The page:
When it comes to television shows, every series that follows the first one are a lot like film sequels in that the creators try to give the audience more of what they loved the first time around whilst attempting to up the ante so that audiences don’t feel as though they have just watched the same thing twice. The success rate of this is about fifty percent because for every Friends season nine, there is a Community season four. And now comes American Horror Story season 2 (aka. American Horror Story: Asylum) which I am happy to report is a series that can appeal to horror, thriller and drama fans alike.
With this series, producers/writers/creators Ryan Murphy and Brad Falchuk (the brains behind Glee) have taken a rather massive gamble. Instead of delving more into the modern day haunted house story which was at the core of the first series, Murphy and Falchuk have changed the setting to an insane asylum in the 1960s and with this also comes a completely new set of characters. Now many viewers (myself included) would believe that a change this drastic will mean that the quality of the show will decline however the creators of ASHA have more than a few tricks up their sleeves to ensure that this is far from the case.
As mentioned previously, the story this time around focuses on the Briarcliffe insane asylum which is owned by the church. The people running the place are Sister Jude (Jessica Lange), her naive protégé Sister Mary Eunice (Lily Rabe) and the institution’s founder Monsignor Timothy Howard (Joseph Fiennes). Working with them are the doctors who treat the patients including psychiatrist Dr. Oliver Thredson (Zachary Quinto) and sadistic scientist Dr. Arthur Arden (James Cromwell). The main patients at the asylum are journalist Lana Winters (Sarah Paulson), accused serial killer Kit Walker (Evan Peters) and alleged murderer Grace Bertend (Lizzie Brochere) all of whom feel that they have been wrongly institutionalised. At Briarcliffe, both the patients and the staff fall victim to supernatural and scientific occurrences.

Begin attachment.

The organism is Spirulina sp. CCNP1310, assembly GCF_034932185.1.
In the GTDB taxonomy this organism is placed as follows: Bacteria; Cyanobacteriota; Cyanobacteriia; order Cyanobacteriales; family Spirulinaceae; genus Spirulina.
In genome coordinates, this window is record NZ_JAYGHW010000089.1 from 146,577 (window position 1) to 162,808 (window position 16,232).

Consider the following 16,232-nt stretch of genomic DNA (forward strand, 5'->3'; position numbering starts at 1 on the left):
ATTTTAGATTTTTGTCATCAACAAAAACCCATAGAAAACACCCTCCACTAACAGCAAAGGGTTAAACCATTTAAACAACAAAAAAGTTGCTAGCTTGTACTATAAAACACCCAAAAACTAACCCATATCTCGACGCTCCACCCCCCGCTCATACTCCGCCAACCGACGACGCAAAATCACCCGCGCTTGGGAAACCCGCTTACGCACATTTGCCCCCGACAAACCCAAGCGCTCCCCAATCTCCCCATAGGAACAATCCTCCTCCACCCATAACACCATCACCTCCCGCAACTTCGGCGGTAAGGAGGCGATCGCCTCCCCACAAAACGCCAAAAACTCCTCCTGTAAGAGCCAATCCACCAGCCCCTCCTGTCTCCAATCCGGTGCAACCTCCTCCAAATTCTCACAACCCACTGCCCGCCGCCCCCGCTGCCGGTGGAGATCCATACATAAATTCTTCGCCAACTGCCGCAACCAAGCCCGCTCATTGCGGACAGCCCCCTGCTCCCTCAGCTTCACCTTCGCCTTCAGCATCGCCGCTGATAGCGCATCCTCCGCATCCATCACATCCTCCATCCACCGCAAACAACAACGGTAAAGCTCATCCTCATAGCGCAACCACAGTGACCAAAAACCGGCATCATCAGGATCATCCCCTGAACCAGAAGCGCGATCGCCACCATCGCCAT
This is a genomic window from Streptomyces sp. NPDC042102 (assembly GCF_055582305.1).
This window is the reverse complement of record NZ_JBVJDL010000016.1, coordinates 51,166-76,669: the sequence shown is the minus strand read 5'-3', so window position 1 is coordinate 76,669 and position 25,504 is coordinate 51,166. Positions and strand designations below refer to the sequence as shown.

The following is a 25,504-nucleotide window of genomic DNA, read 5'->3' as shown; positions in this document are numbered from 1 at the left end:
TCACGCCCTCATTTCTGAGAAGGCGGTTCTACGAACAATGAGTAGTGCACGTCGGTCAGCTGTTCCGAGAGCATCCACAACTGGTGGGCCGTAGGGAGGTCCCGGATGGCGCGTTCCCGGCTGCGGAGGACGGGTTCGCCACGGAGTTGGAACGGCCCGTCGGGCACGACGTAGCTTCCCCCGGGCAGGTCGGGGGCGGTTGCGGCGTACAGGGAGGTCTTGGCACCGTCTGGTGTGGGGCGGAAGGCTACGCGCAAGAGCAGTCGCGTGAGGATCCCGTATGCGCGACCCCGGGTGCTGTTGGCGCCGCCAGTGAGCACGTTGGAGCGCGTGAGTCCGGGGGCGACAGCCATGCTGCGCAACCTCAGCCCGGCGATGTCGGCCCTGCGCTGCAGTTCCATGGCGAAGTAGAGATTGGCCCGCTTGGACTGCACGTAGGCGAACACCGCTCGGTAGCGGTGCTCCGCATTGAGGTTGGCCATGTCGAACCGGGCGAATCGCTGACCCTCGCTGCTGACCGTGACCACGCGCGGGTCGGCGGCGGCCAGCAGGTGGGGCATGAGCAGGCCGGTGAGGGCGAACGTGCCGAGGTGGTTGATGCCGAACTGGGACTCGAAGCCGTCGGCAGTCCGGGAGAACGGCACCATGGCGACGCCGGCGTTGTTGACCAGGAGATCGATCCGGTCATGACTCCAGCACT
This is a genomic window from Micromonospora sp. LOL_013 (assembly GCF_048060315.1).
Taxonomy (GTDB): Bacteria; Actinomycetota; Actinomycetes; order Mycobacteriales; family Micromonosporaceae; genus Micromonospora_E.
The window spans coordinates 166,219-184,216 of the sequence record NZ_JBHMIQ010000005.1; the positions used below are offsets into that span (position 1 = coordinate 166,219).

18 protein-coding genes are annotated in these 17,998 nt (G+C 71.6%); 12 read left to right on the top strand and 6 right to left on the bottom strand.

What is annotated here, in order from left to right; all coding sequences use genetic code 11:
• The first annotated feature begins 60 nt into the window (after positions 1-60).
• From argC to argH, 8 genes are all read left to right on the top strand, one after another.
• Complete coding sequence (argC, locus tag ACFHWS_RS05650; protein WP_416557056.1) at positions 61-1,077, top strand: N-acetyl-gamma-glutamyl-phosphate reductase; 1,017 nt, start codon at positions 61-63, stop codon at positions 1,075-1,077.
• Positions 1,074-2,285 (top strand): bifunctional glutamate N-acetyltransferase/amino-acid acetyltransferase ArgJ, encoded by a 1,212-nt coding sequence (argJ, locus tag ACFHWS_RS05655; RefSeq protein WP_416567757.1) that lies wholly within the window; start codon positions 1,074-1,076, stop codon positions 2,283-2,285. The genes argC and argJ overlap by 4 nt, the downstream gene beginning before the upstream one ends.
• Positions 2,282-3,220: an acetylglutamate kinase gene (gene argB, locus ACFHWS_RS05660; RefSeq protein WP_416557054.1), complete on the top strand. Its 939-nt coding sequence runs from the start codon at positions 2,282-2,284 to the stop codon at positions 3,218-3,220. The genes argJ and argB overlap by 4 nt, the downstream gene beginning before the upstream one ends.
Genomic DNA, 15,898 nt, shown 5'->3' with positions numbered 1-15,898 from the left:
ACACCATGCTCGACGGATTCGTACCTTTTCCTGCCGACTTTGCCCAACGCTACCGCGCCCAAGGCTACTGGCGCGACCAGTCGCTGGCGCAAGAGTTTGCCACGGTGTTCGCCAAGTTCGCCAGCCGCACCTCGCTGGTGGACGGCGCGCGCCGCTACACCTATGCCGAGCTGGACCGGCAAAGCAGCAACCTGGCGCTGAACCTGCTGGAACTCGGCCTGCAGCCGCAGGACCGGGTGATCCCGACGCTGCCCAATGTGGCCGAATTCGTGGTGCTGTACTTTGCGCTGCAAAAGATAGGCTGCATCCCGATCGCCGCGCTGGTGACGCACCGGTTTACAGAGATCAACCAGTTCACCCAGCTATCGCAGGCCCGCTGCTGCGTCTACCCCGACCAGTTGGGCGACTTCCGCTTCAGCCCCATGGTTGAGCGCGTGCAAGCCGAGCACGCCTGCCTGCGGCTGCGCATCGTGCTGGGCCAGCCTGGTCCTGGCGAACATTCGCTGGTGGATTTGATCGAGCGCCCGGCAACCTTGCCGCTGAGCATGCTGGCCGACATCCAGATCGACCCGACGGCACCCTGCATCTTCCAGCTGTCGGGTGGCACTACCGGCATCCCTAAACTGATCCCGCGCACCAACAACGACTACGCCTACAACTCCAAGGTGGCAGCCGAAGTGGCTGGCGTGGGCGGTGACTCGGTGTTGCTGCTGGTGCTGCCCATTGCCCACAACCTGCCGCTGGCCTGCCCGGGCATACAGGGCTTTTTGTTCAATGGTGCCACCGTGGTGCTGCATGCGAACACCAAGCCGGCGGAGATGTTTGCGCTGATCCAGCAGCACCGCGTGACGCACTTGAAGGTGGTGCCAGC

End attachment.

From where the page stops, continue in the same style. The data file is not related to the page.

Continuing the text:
One extremely welcome surprise is that Murphy and Falchuk have retained the some of the original series’ cast members albeit in different roles. Although it is initially rather weird, the quality of their performances enabled me to forget who they played in the previous series and embrace them as these weird, wonderful and (on many occasions) scary characters. In fact the quality of the performances is so high that it is hard to pick ones that particularly stand out. With their given character near enough all of the actors are given an equal opportunity to carry the show on their shoulders.
Another thing that works very well is the stream of events adjacent to the main storyline which here focuses on possession whether it be demonic, psychological or materialistic. Due to it being set in the 1960s, there is a large playing field for Murphy and Falchuk to play with and attack the many taboos that were present during that time such as interracial dating , homophobia and Nazis.
The only minor quip that I have with the show is that it does get rather full of itself as if the creators thought that it did not matter what they threw at the screen because the audience would love it regardless. However this is also a strength of the show because it is rather fun not knowing what is going to happen next.
In short, American Horror Story: Asylum has everything from genuine scares to great writing and fantastic performances which is rare for modern day horror films and television shows. Also there is something in there for those of you who have a strong dislike for Maroon 5’s Adam Levine.